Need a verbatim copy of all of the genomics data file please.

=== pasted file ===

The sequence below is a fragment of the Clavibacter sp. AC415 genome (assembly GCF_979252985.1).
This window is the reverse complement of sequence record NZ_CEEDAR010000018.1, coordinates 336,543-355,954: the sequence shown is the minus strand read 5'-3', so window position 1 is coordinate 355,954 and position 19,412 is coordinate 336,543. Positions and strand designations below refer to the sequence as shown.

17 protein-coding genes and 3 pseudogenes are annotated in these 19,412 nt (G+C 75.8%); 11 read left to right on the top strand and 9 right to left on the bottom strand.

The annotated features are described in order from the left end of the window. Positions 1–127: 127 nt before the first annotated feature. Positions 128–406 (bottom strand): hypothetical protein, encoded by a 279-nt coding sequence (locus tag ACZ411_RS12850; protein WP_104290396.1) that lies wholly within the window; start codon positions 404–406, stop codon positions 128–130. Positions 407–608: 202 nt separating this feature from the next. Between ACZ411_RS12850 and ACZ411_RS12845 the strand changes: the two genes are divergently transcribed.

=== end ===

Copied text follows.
The sequence below is a fragment of the Clavibacter sp. AC415 genome (assembly GCF_979252985.1).
This window is the reverse complement of sequence record NZ_CEEDAR010000018.1, coordinates 336,543-355,954: the sequence shown is the minus strand read 5'-3', so window position 1 is coordinate 355,954 and position 19,412 is coordinate 336,543. Positions and strand designations below refer to the sequence as shown.

17 protein-coding genes and 3 pseudogenes are annotated in these 19,412 nt (G+C 75.8%); 11 read left to right on the top strand and 9 right to left on the bottom strand.

The annotated features are described in order from the left end of the window. Positions 1–127: 127 nt before the first annotated feature. Positions 128–406 (bottom strand): hypothetical protein, encoded by a 279-nt coding sequence (locus tag ACZ411_RS12850; protein WP_104290396.1) that lies wholly within the window; start codon positions 404–406, stop codon positions 128–130. Positions 407–608: 202 nt separating this feature from the next. Between ACZ411_RS12850 and ACZ411_RS12845 the strand changes: the two genes are divergently transcribed.